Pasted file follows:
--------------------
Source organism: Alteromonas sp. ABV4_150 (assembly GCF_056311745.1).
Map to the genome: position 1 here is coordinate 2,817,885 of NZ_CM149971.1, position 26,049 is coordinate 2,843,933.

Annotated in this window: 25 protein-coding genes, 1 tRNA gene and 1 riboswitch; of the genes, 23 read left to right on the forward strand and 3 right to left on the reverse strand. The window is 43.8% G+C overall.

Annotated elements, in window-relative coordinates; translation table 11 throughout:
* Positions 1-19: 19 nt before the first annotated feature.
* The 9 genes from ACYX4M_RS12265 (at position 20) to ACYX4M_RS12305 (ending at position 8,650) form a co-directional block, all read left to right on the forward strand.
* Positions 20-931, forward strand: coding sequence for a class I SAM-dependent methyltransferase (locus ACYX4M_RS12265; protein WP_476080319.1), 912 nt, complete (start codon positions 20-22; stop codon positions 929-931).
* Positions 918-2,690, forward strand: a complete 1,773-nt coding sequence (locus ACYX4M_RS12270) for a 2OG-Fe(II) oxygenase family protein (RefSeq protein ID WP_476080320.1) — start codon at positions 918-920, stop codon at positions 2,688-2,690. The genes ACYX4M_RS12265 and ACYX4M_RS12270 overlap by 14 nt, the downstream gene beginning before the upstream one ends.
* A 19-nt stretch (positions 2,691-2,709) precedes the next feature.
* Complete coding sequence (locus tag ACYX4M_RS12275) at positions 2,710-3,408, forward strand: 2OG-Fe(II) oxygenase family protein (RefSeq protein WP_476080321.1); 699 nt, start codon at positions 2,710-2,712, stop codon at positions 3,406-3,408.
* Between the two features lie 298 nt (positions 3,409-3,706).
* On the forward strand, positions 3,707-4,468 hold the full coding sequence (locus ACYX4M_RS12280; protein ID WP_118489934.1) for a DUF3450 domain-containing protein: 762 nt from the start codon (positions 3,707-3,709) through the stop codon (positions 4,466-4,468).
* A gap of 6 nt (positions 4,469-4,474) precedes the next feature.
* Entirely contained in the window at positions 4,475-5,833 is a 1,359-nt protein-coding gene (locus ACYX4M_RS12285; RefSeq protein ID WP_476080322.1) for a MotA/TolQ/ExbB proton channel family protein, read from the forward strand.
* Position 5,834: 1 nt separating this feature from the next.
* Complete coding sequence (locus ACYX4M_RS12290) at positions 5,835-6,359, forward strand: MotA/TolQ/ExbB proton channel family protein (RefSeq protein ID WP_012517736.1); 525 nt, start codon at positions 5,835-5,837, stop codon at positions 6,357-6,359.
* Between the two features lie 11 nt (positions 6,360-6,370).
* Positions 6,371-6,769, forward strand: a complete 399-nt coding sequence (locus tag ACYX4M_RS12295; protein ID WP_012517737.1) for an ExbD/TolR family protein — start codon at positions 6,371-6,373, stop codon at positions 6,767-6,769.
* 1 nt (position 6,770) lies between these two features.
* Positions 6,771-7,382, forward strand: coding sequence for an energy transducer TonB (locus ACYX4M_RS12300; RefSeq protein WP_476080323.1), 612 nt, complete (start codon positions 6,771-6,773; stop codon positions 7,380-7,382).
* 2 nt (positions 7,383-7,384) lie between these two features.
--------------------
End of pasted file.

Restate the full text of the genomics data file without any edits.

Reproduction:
Source organism: Alteromonas sp. ABV4_150 (assembly GCF_056311745.1).
Map to the genome: position 1 here is coordinate 2,817,885 of NZ_CM149971.1, position 26,049 is coordinate 2,843,933.

Annotated in this window: 25 protein-coding genes, 1 tRNA gene and 1 riboswitch; of the genes, 23 read left to right on the forward strand and 3 right to left on the reverse strand. The window is 43.8% G+C overall.

Annotated elements, in window-relative coordinates; translation table 11 throughout:
* Positions 1-19: 19 nt before the first annotated feature.
* The 9 genes from ACYX4M_RS12265 (at position 20) to ACYX4M_RS12305 (ending at position 8,650) form a co-directional block, all read left to right on the forward strand.
* Positions 20-931, forward strand: coding sequence for a class I SAM-dependent methyltransferase (locus ACYX4M_RS12265; protein WP_476080319.1), 912 nt, complete (start codon positions 20-22; stop codon positions 929-931).
* Positions 918-2,690, forward strand: a complete 1,773-nt coding sequence (locus ACYX4M_RS12270) for a 2OG-Fe(II) oxygenase family protein (RefSeq protein ID WP_476080320.1) — start codon at positions 918-920, stop codon at positions 2,688-2,690. The genes ACYX4M_RS12265 and ACYX4M_RS12270 overlap by 14 nt, the downstream gene beginning before the upstream one ends.
* A 19-nt stretch (positions 2,691-2,709) precedes the next feature.
* Complete coding sequence (locus tag ACYX4M_RS12275) at positions 2,710-3,408, forward strand: 2OG-Fe(II) oxygenase family protein (RefSeq protein WP_476080321.1); 699 nt, start codon at positions 2,710-2,712, stop codon at positions 3,406-3,408.
* Between the two features lie 298 nt (positions 3,409-3,706).
* On the forward strand, positions 3,707-4,468 hold the full coding sequence (locus ACYX4M_RS12280; protein ID WP_118489934.1) for a DUF3450 domain-containing protein: 762 nt from the start codon (positions 3,707-3,709) through the stop codon (positions 4,466-4,468).
* A gap of 6 nt (positions 4,469-4,474) precedes the next feature.
* Entirely contained in the window at positions 4,475-5,833 is a 1,359-nt protein-coding gene (locus ACYX4M_RS12285; RefSeq protein ID WP_476080322.1) for a MotA/TolQ/ExbB proton channel family protein, read from the forward strand.
* Position 5,834: 1 nt separating this feature from the next.
* Complete coding sequence (locus ACYX4M_RS12290) at positions 5,835-6,359, forward strand: MotA/TolQ/ExbB proton channel family protein (RefSeq protein ID WP_012517736.1); 525 nt, start codon at positions 5,835-5,837, stop codon at positions 6,357-6,359.
* Between the two features lie 11 nt (positions 6,360-6,370).
* Positions 6,371-6,769, forward strand: a complete 399-nt coding sequence (locus tag ACYX4M_RS12295; protein ID WP_012517737.1) for an ExbD/TolR family protein — start codon at positions 6,371-6,373, stop codon at positions 6,767-6,769.
* 1 nt (position 6,770) lies between these two features.
* Positions 6,771-7,382, forward strand: coding sequence for an energy transducer TonB (locus ACYX4M_RS12300; RefSeq protein WP_476080323.1), 612 nt, complete (start codon positions 6,771-6,773; stop codon positions 7,380-7,382).
* 2 nt (positions 7,383-7,384) lie between these two features.